On February 22, 2022, the Federal Court of Canada (the Court) issued its decision in Nia Wine Group Co., Ltd. v North 42 Degrees Estate Winery Inc., 2022 FC 241, in which it held that “place of origin” under section 12(1)(b) of the Trademarks Act (the Act) can include a line of latitude.
The Act prohibits the registration of trademarks which are clearly descriptive or deceptively misdescriptive of the place of origin of the goods and services associated with a trademark.
In this case, Nia Wine Group Co., Ltd. opposed a trademark application for NORTH 42 DEGREES filed by North 42 Degrees Estate Winery Inc. for wine and operation of a winery on the basis that it was clearly descriptive of the place of origin, and not distinctive. The Trademark Opposition Board (TMOB) rejected the opposition, concluding that the trademark NORTH 42 DEGREES would not be plainly recognizable as a place of origin or the name of a place.
On appeal, both parties filed new evidence. The Court found that the new evidence was either immaterial or inadmissible, and therefore, the Court concluded that the applicable standard of review was palpable and overriding error, with one exception. The Court stated that the question of the proper statutory interpretation of “place of origin” under the Act was an extricable question of law reviewable on the standard of correctness.
The primary issue was whether the trademark, NORTH 42 DEGREES, was a “place of origin”. In determining what constitutes a “place of origin”, the Court undertook an analysis of the statutory language of the Act and noted that section 12(1)(b) of the Act has been recognized as serving a public interest purpose since it prevents traders from monopolizing words that describe the origin of goods. In keeping with the purpose of section 12(1)(b), Justice Aylen determined that the term “place of origin” should be interpreted to refer to any geographical designation, including a designated line of latitude or longitude.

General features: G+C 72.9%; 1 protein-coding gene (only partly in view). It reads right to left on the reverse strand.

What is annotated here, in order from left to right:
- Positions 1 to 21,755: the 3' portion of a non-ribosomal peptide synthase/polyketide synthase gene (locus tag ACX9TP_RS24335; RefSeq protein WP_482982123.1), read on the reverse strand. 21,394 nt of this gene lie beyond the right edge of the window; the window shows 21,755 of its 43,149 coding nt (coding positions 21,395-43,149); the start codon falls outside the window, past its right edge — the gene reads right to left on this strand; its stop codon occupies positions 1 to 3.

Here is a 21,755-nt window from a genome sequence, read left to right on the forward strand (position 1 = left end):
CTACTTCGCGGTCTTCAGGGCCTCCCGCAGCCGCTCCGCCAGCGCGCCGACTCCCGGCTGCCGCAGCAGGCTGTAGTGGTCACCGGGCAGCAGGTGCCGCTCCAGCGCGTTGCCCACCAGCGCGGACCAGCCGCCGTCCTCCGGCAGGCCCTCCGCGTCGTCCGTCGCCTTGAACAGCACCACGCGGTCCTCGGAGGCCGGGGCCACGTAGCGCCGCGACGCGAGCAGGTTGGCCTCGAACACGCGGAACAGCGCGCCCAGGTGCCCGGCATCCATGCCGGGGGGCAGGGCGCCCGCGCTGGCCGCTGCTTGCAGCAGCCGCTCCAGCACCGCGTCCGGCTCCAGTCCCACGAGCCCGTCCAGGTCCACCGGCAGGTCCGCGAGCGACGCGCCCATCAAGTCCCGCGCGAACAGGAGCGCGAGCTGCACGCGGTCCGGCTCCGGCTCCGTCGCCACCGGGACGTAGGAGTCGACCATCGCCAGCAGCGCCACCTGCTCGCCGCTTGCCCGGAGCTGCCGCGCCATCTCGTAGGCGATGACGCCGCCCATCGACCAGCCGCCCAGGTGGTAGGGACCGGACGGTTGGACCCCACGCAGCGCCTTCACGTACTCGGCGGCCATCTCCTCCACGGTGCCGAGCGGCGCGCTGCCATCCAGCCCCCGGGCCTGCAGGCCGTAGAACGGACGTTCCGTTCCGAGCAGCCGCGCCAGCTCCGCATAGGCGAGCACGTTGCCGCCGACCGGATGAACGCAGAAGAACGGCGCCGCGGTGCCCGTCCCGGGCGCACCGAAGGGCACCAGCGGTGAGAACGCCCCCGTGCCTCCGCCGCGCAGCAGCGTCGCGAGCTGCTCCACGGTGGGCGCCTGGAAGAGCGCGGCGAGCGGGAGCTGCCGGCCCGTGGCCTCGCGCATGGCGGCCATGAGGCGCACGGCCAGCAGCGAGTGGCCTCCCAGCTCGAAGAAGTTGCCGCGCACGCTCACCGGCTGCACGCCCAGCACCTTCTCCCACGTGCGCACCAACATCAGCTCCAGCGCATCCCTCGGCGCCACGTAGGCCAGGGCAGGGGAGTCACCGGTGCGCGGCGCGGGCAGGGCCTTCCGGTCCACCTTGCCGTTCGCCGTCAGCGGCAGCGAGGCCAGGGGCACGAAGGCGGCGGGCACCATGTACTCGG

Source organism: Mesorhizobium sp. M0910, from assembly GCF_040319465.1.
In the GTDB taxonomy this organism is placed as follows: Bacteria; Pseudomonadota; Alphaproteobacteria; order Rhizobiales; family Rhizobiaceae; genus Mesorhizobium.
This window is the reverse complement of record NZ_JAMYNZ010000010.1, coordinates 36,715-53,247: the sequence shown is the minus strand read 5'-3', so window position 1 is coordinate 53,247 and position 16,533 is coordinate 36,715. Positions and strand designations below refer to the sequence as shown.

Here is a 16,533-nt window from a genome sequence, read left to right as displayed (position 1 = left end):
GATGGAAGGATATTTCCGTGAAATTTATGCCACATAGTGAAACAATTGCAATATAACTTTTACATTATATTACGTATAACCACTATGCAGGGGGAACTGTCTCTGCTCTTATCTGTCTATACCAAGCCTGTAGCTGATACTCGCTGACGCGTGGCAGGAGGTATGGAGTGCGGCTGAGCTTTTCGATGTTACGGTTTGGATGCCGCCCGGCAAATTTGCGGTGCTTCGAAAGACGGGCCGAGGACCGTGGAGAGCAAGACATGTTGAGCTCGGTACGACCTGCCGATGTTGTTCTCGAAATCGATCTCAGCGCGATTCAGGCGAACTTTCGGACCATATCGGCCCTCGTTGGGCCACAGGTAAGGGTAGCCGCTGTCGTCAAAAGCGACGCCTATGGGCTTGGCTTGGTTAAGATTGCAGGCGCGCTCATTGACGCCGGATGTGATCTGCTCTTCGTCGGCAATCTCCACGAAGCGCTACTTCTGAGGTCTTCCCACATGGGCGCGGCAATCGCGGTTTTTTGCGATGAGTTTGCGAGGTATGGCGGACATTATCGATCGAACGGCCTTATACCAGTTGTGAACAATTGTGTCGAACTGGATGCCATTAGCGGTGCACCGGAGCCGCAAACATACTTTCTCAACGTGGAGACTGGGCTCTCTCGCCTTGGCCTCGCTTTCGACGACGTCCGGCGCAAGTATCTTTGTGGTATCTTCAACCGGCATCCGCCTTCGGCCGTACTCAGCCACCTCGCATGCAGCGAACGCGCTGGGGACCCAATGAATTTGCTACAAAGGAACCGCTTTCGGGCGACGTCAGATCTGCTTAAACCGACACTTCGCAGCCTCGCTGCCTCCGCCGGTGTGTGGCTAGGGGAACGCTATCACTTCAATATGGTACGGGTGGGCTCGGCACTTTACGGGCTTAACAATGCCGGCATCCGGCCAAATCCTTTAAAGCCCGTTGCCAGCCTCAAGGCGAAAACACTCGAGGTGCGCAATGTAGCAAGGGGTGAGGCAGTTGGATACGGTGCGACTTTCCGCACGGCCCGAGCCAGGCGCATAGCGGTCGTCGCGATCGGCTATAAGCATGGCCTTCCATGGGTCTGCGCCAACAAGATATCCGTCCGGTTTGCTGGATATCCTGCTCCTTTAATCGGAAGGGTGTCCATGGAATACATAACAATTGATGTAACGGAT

Thus, given that a “place of origin” includes a specifically designated line of latitude, and both parties’ evidence established that the goods and services originated from a farm and winery located along the 42nd parallel or North 42 degrees latitude, the Court concluded that the trademark NORTH 42 DEGREES is unregistrable as it clearly describes the place of origin of the goods and services, contrary to section 12(1)(b) of the Act. The Court allowed the appeal, set aside the TMOB’s decision, and refused the trademark.
Summary By: Michelle Noonan
Disclaimer: This Newsletter is intended to provide readers with general information on legal developments in the areas of e-commerce, information technology and intellectual property. It is not intended to be a complete statement of the law, nor is it intended to provide legal advice. No person should act or rely upon the information contained in this newsletter without seeking legal advice.
E-TIPS is a registered trade-mark of Deeth Williams Wall LLP.